"As a result, a network attacker can divert a client connection bound for any *.mozilla.org site to one of these servers and cause the client to receive an incorrect redirect. This is already a breach of the integrity that SSL is supposed to provide. But what is worse, since the redirect is to http://, the attacker can substitute arbitrary content and thereby perform XSS," Matt McCutchen wrote in an explanation of the certificate problem on Bugzilla.

More on attack scenario at http://threatpost.com/en_us/blogs/mozilla-fixes-site-error-handling-bug-112210

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E-mail computer hacker jailed after international scam
by Donna Buenaventura / November 22, 2010 10:04 PM PST

A computer hacker who accessed personal data and photos from his mother's front room in a major e-mail scam has been jailed. Father-of-five Matthew Anderson, 33, of Drummuir, Moray, who was part of an international gang, was caught after a Scotland Yard investigation.

He sent millions of worldwide e-mails which released a virus when opened, allowing remote control of computers. Anderson was jailed for 18 months at Southwark Crown Court.

He admitted the Computer Misuse Act crime. He was able to access private images, wills and confidential medical reports and CVs.

http://www.bbc.co.uk/news/uk-scotland-north-east-orkney-shetland-11818671 via Sophos.

Also see: 'Warpigs' VXer pleads guilty

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Malicious Video Spreads via Multiply
by Donna Buenaventura / November 22, 2010 10:06 PM PST

Trend Micro researchers recently discovered attacks on the social networking site Multiply. The cybercriminals behind the said attack created new Multiply user accounts then sent malicious personal messages to other site users.

The personal message contains a greeting with the target?s Multiply user name and a video that the recipient is supposed to watch. Clicking the play button redirects users to the malicious URL http://yourtube.{BLOCKED}loring.com/video2/video.php?q=1289224873.

The page then asks the recipient to download a codec to view the video.

These sorts of attacks have been occurring for some time. Users should avoid downloading new codecs to watch videos posted online, as these are frequently malicious.

Screenshots in http://blog.trendmicro.com/malicious-video-spreads-via-multiply/

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Cross-Border Korean Shelling Leads to FAKEAV
by Donna Buenaventura / November 22, 2010 10:08 PM PST

News outlets all over the world are talking about the recent cross-border clash between North and South Korea. The shelling, one of the worst incidents between the two countries in years, is naturally being used by the usual criminals behind fake antivirus malware.

Within hours of the incident, certain Korea-related search terms were already poisoned.

Note that the Google preview of the page shows the supposed content of the page. However, if the user clicks on the offered search result, they see these (familiar) pages.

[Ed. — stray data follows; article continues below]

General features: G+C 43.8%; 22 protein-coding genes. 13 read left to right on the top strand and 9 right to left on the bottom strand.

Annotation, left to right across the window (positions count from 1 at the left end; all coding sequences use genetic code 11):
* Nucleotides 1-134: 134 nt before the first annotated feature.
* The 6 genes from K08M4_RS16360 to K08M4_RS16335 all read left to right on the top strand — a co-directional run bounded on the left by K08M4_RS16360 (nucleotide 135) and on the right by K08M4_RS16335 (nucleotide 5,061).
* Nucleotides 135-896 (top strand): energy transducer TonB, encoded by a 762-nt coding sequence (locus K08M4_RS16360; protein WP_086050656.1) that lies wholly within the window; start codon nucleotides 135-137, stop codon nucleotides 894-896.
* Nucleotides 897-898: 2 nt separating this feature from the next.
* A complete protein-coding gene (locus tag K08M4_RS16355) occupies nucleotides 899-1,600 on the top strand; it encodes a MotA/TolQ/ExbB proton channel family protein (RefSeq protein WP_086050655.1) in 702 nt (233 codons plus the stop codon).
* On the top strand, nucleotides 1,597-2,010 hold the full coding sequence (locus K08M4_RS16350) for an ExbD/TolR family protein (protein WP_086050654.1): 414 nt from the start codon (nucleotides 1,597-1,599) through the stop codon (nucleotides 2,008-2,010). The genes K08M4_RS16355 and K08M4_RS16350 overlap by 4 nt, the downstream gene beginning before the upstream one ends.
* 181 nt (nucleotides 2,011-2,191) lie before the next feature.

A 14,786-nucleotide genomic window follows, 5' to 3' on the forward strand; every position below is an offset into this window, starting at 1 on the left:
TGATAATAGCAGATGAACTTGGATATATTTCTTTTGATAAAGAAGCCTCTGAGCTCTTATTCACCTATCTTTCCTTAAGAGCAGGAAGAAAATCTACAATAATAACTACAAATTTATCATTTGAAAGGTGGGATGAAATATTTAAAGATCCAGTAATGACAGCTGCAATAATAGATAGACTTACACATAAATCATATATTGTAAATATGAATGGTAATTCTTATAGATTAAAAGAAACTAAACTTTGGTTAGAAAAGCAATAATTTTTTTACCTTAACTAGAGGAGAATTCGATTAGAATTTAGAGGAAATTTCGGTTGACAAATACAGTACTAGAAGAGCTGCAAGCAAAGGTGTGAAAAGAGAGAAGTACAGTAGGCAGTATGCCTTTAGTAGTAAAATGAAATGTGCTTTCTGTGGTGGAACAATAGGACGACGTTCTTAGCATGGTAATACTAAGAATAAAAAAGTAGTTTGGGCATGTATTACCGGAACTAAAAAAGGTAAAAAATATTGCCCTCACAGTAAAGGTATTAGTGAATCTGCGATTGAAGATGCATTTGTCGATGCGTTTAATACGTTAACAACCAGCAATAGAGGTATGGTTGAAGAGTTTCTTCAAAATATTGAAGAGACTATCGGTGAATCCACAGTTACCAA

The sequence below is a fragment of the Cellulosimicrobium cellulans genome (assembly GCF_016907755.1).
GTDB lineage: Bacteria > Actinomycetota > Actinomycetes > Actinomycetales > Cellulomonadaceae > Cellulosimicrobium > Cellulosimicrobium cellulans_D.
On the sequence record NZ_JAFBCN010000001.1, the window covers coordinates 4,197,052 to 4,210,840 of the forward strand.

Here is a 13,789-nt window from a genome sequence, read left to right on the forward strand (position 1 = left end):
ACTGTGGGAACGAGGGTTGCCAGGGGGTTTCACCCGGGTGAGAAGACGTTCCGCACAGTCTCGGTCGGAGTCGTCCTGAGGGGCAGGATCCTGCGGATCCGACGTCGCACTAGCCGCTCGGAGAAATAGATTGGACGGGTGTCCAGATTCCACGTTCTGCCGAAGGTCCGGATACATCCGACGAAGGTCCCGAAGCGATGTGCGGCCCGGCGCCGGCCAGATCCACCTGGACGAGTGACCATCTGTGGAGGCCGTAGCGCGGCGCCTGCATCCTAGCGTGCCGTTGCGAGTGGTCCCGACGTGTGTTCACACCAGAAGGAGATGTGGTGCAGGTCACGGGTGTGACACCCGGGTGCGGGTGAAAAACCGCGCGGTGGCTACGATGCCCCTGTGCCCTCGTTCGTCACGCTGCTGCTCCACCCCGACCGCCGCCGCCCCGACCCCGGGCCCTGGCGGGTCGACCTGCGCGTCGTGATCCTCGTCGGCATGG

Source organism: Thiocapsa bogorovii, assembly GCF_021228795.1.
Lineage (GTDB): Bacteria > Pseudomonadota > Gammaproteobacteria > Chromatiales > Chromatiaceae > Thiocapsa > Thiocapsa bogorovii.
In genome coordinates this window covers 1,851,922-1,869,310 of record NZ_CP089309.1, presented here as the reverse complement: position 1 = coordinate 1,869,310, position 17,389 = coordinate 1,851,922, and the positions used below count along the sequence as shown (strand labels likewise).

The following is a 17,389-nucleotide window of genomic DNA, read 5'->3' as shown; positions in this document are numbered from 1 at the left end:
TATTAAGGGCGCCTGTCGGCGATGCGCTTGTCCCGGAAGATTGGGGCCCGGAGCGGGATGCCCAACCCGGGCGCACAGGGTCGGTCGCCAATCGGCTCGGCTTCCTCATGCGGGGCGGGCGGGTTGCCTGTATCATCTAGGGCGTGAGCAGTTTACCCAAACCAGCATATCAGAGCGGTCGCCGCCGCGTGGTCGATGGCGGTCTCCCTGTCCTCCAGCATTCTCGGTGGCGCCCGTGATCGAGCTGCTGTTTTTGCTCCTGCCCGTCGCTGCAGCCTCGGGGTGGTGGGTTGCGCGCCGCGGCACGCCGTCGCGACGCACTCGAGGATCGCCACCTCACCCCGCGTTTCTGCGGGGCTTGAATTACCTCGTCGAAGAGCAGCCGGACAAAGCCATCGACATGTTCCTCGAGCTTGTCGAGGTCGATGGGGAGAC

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RIM denies reports that Indian official snooped for it
by Donna Buenaventura / November 22, 2010 10:15 PM PST

Research In Motion denied reports in Indian media that it had received information from an Indian government official questioned by police Monday during an investigation into the leaking of information to telecommunications companies.

Ravi Inder Singh, a senior official in the country's Ministry of Home Affairs, was taken in for questioning on Monday, Delhi police sources said.

Special Commissioner of Police P.N. Aggarwal said on Tuesday that Singh had not been arrested, and investigations were still going on in the case. He declined to comment on the line of investigation.

RIM is currently in difficult negotiations with the Indian government, which has been demanding that law enforcement agencies be given the ability to intercept communications on RIM's network.

The government has given RIM until January to provide total access to communications on its BlackBerry Messenger service. It has also demanded access to RIM's corporate email and communications service, BlackBerry Enterprise Server


Also see: RIM sidesteps BlackBerry ban in India

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Network card rootkit offers extra stealth
by Donna Buenaventura / November 22, 2010 10:19 PM PST

Security researchers have demonstrated how it might be possible to place backdoor rootkit software on a network card.

Guillaume Delugr?, a reverse engineer at French security firm Sogeti ESEC, was able to develop proof-of-concept code after studying the firmware from Broadcom Ethernet NetExtreme PCI Ethernet cards.

He used publicly available documentations and open source tools to develop a firmware debugger. He also reverse-engineered the format of the EEPROM where firmware code is stored, as well as the bootstrap process of the device.

Using the knowledge gained from this process, Delugr? was able to develop custom firmware code and flash the device so that his proof-of-concept code ran on the CPU of the network card. The technique opens the possibility of planting a stealthy rootkit that lives within the network card, an approach that gives potential miscreants several advantages over conventional backdoors.

Chief among these is that there will be no trace of the rootkit on the operating system, as it is being hidden inside the network interface card. [...]

Delugr? gave a presentation on his research at the hack.lu conference last month. A write-up of his research, along with slides on his presentation and a demo, was published on Sunday here.